Humans leave an impression on our four-legged friends — could it be love?

Gregory Berns ’86, right, a professor at Emory University, with his dog, Callie, who was trained to sit in an MRI scanner, and postdoctoral fellow Andrew Brooks.
Gregory Berns ’86, right, a professor at Emory University, with his dog, Callie, who was trained to sit in an MRI scanner, and postdoctoral fellow Andrew Brooks.
Bryan Meltz

My 9-year-old lab, Butter, loves two things: eating and fetching a tennis ball. I fit in there, too, I suppose, but I’ve always wondered whether she sees me as anything more than a food deliverer and ball tosser. We love our dogs, but do our dogs love us or just what we do for them?

Gregory Berns ’86 believes he has evidence to answer that question. A professor at Emory University, Berns specializes in the emerging field of neuroeconomics, the study of how the human brain makes economic decisions. But for the last two and a half years, when he wasn’t studying human brains, he has been looking at dog brains. He has conducted the first MRI scans of unrestrained, unanesthetized dogs and published his findings in a new book, How Dogs Love Us (New Harvest). He has found what many dog owners always suspected: that our dogs are keenly sensitive to our moods as well as our actions, a sensitivity he believes can be called love.

First, the science: Berns and his assistants trained two dogs — Callie, his adopted terrier, and McKenzie, a border collie — to sit still in an MRI scanner while they watched their owners giving hand signals. One signal meant they got a chunk of hot dog. A different signal meant no reward. Brain scans showed that when they saw the signal for a treat, a part of the brain called the caudate nucleus — which is known to process thinking about reward and motivation in humans and other animals — was activated. This activation indicates that the dogs learned the meaning of the hand signals.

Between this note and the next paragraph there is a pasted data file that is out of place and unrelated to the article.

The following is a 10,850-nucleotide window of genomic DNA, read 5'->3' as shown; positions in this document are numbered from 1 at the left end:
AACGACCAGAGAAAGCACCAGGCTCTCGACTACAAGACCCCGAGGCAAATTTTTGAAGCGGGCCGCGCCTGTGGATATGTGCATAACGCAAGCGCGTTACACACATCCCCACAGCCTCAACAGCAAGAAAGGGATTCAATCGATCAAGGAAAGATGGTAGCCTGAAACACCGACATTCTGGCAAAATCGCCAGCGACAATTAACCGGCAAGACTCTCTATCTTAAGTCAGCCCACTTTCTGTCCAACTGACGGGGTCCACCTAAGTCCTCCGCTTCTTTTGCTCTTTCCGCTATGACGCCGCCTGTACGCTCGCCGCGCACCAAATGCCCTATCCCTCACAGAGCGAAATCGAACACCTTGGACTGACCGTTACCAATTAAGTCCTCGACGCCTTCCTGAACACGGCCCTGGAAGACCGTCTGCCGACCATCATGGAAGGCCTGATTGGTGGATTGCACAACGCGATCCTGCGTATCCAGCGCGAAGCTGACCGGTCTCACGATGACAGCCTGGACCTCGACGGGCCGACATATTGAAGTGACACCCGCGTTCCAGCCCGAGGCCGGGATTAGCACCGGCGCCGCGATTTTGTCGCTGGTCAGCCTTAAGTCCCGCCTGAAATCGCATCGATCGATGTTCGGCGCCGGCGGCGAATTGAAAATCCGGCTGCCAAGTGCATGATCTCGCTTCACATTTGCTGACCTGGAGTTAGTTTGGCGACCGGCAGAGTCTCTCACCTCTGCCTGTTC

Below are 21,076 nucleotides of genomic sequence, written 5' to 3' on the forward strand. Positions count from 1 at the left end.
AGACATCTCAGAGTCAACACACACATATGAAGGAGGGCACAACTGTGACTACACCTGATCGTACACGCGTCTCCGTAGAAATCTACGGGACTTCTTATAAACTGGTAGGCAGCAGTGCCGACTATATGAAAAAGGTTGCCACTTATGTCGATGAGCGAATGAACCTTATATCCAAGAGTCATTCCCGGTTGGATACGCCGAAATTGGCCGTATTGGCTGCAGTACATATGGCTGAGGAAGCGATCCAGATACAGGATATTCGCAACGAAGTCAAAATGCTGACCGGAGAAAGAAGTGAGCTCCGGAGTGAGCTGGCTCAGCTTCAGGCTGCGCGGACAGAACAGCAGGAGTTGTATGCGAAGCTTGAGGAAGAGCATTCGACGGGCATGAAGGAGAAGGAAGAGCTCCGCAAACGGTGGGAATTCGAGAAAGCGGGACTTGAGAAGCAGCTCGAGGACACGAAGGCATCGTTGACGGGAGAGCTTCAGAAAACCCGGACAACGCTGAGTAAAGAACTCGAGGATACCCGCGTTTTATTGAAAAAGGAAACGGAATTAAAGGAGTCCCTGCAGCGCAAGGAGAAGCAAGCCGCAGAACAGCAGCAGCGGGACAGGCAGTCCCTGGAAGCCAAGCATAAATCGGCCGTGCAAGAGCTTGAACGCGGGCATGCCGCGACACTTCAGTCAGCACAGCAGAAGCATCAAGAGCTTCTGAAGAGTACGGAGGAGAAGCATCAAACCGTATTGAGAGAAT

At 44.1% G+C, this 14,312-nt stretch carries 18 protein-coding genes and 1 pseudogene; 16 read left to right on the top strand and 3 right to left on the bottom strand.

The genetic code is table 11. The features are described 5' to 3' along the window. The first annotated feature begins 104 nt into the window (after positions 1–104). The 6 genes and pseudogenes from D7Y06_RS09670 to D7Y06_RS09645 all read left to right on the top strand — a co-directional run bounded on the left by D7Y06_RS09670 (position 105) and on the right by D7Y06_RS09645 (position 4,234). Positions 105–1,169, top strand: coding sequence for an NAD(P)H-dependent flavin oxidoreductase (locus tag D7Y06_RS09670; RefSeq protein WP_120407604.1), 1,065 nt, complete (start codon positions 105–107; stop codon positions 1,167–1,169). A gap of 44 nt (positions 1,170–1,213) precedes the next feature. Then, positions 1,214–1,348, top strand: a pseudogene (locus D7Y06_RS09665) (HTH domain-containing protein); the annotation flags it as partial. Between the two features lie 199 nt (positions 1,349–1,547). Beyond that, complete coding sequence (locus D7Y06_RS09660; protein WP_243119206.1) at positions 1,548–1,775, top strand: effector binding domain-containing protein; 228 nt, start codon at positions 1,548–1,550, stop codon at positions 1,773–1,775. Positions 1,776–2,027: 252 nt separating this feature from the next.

In another experiment, he found that smelling a gauze pad with a familiar human’s scent on it triggered the same sort of brain activity in the caudate, suggesting that the dogs develop positive associations of the humans they live with that can be triggered by both smell and sight, and which persist even when the person isn’t physically present. “[W]e humans make a lasting impression on our dogs,” Berns writes. “We are appreciated.”

Berns’ group also found preliminary evidence in the hot-dog experiment for activity in other regions of the brain associated with memory and movement, both the dog’s own movement and its perception of movement by other animals. Activity in these regions of the brain leads Berns to believe that dogs may be developing their own mental pictures of the people around them. Rather than dogs being mere Pavlovian stimulus-response machines, Berns believes that the brain activity shows that they react to what they think we are thinking. 

This suggests that social conditioning — speaking clearly and consistently — may be a better training method for owners than behavioral conditioning, such as rewarding the dog when it responds to signals such as a hand-held clicker device — because dogs are capable of understanding what we want. Furthermore, Berns believes, if dogs really do reciprocate our feelings, it “changes everything” about the dog-human relationship. “It makes it more like our relationship with a human child,” he says. 

Berns is working with 13 dogs, trying to answer more questions about how the canine brain works. In addition to his book, he has published his findings as a peer-reviewed article in the journal PLoS ONE and has two more articles in the works. He has received funding from, of all groups, the Navy, which wants to know more about how bomb-sniffing dogs process their environment and how other dogs might be used in therapy for humans suffering from post-traumatic stress disorder.